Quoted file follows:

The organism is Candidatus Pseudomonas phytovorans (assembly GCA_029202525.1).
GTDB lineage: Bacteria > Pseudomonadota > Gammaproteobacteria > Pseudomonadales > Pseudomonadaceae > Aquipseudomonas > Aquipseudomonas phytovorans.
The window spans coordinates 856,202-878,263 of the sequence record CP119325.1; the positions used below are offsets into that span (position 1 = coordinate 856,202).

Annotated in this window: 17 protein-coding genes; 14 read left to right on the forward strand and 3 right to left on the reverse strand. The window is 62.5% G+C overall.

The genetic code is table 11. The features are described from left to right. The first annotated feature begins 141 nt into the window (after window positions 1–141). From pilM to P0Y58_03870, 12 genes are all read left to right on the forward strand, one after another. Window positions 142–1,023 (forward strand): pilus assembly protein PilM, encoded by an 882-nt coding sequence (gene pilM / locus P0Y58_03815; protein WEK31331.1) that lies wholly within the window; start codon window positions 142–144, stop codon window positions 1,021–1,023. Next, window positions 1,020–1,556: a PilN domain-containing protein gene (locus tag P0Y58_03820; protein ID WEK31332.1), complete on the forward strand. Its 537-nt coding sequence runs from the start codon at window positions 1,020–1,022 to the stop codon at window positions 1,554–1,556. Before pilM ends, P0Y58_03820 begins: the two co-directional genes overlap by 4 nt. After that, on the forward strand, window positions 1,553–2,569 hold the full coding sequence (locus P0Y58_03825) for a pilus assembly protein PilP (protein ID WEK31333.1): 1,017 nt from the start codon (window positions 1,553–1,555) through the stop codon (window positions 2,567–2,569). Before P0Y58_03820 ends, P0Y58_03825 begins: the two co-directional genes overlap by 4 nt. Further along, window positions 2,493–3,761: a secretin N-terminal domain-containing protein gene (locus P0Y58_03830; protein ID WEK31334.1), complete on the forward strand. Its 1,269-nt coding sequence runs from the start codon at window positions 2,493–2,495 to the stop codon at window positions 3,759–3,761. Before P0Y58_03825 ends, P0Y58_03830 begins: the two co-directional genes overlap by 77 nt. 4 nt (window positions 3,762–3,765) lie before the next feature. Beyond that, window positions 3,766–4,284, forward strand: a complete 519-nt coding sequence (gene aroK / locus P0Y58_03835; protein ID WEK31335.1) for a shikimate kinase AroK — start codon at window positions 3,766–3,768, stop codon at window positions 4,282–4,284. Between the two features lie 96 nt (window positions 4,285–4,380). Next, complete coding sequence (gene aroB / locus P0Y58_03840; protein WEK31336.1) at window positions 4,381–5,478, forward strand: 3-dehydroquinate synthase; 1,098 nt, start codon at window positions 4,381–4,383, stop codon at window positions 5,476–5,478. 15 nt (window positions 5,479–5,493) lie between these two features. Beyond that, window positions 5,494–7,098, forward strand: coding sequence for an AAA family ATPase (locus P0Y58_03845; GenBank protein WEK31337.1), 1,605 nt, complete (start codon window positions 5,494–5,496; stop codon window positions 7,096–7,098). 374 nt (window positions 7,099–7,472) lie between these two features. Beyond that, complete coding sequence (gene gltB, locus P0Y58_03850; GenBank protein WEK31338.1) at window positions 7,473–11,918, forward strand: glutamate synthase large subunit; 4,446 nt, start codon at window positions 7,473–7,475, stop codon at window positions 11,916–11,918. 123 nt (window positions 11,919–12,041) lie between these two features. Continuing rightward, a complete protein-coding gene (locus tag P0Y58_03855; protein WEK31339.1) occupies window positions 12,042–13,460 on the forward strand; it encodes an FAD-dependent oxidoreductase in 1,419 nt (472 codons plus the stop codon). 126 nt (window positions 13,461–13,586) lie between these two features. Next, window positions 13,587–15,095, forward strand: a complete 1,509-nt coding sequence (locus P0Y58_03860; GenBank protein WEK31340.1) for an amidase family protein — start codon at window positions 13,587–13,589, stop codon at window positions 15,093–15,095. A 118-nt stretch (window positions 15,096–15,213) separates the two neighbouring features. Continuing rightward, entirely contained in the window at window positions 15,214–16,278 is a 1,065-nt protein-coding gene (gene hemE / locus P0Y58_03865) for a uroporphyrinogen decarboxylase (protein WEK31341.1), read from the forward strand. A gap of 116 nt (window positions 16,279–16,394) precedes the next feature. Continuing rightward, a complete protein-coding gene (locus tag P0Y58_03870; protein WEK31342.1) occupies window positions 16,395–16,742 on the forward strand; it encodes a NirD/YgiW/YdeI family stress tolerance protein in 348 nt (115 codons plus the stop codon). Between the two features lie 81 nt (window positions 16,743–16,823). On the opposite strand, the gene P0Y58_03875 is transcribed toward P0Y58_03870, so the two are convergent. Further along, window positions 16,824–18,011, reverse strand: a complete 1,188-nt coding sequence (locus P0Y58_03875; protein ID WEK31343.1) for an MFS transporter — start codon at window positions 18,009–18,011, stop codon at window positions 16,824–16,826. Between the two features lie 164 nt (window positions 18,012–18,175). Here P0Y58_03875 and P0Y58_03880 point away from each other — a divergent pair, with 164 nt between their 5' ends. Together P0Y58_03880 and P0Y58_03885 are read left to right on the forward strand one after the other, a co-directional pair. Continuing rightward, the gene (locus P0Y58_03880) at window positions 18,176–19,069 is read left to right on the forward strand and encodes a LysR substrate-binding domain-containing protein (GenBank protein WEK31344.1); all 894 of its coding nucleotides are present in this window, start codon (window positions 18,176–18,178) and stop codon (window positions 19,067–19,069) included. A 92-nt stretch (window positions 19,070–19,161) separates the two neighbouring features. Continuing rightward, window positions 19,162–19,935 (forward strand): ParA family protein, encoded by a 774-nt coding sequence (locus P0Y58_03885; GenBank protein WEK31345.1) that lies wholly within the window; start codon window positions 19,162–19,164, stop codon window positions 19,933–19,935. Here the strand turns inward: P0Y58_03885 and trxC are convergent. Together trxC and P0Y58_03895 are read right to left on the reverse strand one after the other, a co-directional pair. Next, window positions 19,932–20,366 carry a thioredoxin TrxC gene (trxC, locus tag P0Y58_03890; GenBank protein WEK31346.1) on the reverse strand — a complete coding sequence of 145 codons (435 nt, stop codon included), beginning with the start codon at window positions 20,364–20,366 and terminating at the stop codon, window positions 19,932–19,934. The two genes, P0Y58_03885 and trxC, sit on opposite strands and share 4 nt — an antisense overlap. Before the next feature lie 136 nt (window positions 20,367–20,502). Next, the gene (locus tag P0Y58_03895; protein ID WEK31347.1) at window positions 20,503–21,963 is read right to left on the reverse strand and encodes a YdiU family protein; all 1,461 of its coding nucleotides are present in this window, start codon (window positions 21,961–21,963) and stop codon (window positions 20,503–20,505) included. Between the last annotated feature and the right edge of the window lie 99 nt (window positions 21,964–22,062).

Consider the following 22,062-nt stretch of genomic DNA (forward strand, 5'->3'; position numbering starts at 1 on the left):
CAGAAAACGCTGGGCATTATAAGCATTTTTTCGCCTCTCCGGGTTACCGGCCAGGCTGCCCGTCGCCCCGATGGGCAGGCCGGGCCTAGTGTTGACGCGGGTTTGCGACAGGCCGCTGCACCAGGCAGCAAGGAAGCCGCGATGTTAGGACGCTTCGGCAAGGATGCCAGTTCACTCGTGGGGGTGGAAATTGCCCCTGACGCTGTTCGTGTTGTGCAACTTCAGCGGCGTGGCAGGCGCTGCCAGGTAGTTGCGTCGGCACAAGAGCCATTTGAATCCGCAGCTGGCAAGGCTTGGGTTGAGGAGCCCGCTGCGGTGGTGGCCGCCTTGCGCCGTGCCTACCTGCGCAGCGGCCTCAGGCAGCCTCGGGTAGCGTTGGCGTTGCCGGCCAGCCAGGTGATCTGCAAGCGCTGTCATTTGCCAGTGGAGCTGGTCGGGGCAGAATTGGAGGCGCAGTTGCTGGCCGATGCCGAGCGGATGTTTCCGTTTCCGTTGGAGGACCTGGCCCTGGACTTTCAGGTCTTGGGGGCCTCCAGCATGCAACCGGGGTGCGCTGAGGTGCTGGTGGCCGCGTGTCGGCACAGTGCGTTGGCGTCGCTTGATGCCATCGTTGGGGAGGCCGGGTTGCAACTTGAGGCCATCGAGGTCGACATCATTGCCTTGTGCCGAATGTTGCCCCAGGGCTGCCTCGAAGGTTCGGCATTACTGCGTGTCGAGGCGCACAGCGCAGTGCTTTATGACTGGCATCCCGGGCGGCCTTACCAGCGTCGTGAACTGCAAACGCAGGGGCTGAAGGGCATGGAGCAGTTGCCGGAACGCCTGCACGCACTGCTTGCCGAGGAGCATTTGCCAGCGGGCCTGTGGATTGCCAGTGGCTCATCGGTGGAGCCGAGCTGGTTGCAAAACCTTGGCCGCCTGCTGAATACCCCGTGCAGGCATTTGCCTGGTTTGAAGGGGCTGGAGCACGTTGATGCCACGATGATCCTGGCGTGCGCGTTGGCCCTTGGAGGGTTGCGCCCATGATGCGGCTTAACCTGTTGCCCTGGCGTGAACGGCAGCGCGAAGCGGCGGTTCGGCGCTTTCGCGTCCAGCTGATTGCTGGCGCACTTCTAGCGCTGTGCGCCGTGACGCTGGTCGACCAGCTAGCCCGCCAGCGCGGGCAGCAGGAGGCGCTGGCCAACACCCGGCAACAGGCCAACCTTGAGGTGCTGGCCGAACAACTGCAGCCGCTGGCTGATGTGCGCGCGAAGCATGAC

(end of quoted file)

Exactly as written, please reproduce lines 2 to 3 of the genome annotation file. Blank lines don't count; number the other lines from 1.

GTDB lineage: Bacteria > Pseudomonadota > Gammaproteobacteria > Pseudomonadales > Pseudomonadaceae > Aquipseudomonas > Aquipseudomonas phytovorans.
The window spans coordinates 856,202-878,263 of the sequence record CP119325.1; the positions used below are offsets into that span (position 1 = coordinate 856,202).